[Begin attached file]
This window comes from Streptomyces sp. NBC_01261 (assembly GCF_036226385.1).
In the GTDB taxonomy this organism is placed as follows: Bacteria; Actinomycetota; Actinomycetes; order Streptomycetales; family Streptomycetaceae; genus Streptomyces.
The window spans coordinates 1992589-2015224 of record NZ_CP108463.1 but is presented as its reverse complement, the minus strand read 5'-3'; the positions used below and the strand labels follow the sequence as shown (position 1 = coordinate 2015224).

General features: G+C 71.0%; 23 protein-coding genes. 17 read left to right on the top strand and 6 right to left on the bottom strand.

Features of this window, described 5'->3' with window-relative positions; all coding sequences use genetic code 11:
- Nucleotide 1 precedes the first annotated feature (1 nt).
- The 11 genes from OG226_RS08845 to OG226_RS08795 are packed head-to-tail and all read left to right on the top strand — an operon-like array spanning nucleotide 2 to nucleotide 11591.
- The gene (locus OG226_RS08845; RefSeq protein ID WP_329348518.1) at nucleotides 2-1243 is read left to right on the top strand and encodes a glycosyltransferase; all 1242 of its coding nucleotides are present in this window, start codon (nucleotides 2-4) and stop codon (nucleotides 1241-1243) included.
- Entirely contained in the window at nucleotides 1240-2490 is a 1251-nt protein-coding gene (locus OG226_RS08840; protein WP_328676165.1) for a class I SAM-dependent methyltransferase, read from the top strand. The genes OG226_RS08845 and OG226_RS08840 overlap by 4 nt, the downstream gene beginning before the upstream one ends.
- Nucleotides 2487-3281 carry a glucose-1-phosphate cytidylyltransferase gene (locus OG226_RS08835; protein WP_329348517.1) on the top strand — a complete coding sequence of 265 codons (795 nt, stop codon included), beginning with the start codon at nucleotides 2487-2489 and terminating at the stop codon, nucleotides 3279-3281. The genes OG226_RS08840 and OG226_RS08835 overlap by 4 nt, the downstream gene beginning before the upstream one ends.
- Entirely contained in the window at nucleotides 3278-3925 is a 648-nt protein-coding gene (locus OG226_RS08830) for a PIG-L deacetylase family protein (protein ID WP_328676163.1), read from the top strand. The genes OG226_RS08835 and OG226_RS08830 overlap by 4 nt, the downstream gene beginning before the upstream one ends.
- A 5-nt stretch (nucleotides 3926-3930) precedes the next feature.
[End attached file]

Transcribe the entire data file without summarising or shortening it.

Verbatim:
This window comes from Streptomyces sp. NBC_01261 (assembly GCF_036226385.1).
In the GTDB taxonomy this organism is placed as follows: Bacteria; Actinomycetota; Actinomycetes; order Streptomycetales; family Streptomycetaceae; genus Streptomyces.
The window spans coordinates 1992589-2015224 of record NZ_CP108463.1 but is presented as its reverse complement, the minus strand read 5'-3'; the positions used below and the strand labels follow the sequence as shown (position 1 = coordinate 2015224).

General features: G+C 71.0%; 23 protein-coding genes. 17 read left to right on the top strand and 6 right to left on the bottom strand.

Features of this window, described 5'->3' with window-relative positions; all coding sequences use genetic code 11:
- Nucleotide 1 precedes the first annotated feature (1 nt).
- The 11 genes from OG226_RS08845 to OG226_RS08795 are packed head-to-tail and all read left to right on the top strand — an operon-like array spanning nucleotide 2 to nucleotide 11591.
- The gene (locus OG226_RS08845; RefSeq protein ID WP_329348518.1) at nucleotides 2-1243 is read left to right on the top strand and encodes a glycosyltransferase; all 1242 of its coding nucleotides are present in this window, start codon (nucleotides 2-4) and stop codon (nucleotides 1241-1243) included.
- Entirely contained in the window at nucleotides 1240-2490 is a 1251-nt protein-coding gene (locus OG226_RS08840; protein WP_328676165.1) for a class I SAM-dependent methyltransferase, read from the top strand. The genes OG226_RS08845 and OG226_RS08840 overlap by 4 nt, the downstream gene beginning before the upstream one ends.
- Nucleotides 2487-3281 carry a glucose-1-phosphate cytidylyltransferase gene (locus OG226_RS08835; protein WP_329348517.1) on the top strand — a complete coding sequence of 265 codons (795 nt, stop codon included), beginning with the start codon at nucleotides 2487-2489 and terminating at the stop codon, nucleotides 3279-3281. The genes OG226_RS08840 and OG226_RS08835 overlap by 4 nt, the downstream gene beginning before the upstream one ends.
- Entirely contained in the window at nucleotides 3278-3925 is a 648-nt protein-coding gene (locus OG226_RS08830) for a PIG-L deacetylase family protein (protein ID WP_328676163.1), read from the top strand. The genes OG226_RS08835 and OG226_RS08830 overlap by 4 nt, the downstream gene beginning before the upstream one ends.
- A 5-nt stretch (nucleotides 3926-3930) precedes the next feature.